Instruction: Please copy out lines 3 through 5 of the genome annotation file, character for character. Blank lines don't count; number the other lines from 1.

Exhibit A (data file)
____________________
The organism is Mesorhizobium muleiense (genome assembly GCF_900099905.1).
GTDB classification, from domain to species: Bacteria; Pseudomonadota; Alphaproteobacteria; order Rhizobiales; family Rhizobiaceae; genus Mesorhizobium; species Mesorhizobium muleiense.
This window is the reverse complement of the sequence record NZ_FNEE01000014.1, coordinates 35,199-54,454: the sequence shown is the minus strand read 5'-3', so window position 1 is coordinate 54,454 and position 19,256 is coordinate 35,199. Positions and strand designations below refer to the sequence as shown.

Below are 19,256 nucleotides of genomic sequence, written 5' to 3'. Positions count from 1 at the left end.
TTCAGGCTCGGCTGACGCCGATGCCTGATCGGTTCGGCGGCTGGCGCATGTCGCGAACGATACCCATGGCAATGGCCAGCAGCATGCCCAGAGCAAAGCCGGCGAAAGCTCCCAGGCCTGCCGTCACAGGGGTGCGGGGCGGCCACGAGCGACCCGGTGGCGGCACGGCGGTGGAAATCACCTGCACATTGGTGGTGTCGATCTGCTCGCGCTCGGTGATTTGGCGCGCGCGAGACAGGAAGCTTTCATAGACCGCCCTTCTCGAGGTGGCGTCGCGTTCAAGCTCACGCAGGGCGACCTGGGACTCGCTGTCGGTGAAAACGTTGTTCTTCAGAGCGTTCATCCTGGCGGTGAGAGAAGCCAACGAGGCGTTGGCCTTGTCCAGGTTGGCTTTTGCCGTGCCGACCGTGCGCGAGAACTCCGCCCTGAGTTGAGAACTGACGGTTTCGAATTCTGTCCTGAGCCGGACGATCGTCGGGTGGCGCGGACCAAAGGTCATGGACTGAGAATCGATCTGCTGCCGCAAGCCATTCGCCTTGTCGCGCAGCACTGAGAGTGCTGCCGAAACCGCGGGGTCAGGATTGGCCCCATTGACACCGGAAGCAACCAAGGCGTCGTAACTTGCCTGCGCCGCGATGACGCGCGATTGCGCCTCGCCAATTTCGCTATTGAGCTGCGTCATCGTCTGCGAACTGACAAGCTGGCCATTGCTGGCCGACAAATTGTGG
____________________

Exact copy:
This window is the reverse complement of the sequence record NZ_FNEE01000014.1, coordinates 35,199-54,454: the sequence shown is the minus strand read 5'-3', so window position 1 is coordinate 54,454 and position 19,256 is coordinate 35,199. Positions and strand designations below refer to the sequence as shown.

Below are 19,256 nucleotides of genomic sequence, written 5' to 3'. Positions count from 1 at the left end.
TTCAGGCTCGGCTGACGCCGATGCCTGATCGGTTCGGCGGCTGGCGCATGTCGCGAACGATACCCATGGCAATGGCCAGCAGCATGCCCAGAGCAAAGCCGGCGAAAGCTCCCAGGCCTGCCGTCACAGGGGTGCGGGGCGGCCACGAGCGACCCGGTGGCGGCACGGCGGTGGAAATCACCTGCACATTGGTGGTGTCGATCTGCTCGCGCTCGGTGATTTGGCGCGCGCGAGACAGGAAGCTTTCATAGACCGCCCTTCTCGAGGTGGCGTCGCGTTCAAGCTCACGCAGGGCGACCTGGGACTCGCTGTCGGTGAAAACGTTGTTCTTCAGAGCGTTCATCCTGGCGGTGAGAGAAGCCAACGAGGCGTTGGCCTTGTCCAGGTTGGCTTTTGCCGTGCCGACCGTGCGCGAGAACTCCGCCCTGAGTTGAGAACTGACGGTTTCGAATTCTGTCCTGAGCCGGACGATCGTCGGGTGGCGCGGACCAAAGGTCATGGACTGAGAATCGATCTGCTGCCGCAAGCCATTCGCCTTGTCGCGCAGCACTGAGAGTGCTGCCGAAACCGCGGGGTCAGGATTGGCCCCATTGACACCGGAAGCAACCAAGGCGTCGTAACTTGCCTGCGCCGCGATGACGCGCGATTGCGCCTCGCCAATTTCGCTATTGAGCTGCGTCATCGTCTGCGAACTGACAAGCTGGCCATTGCTGGCCGACAAATTGTGG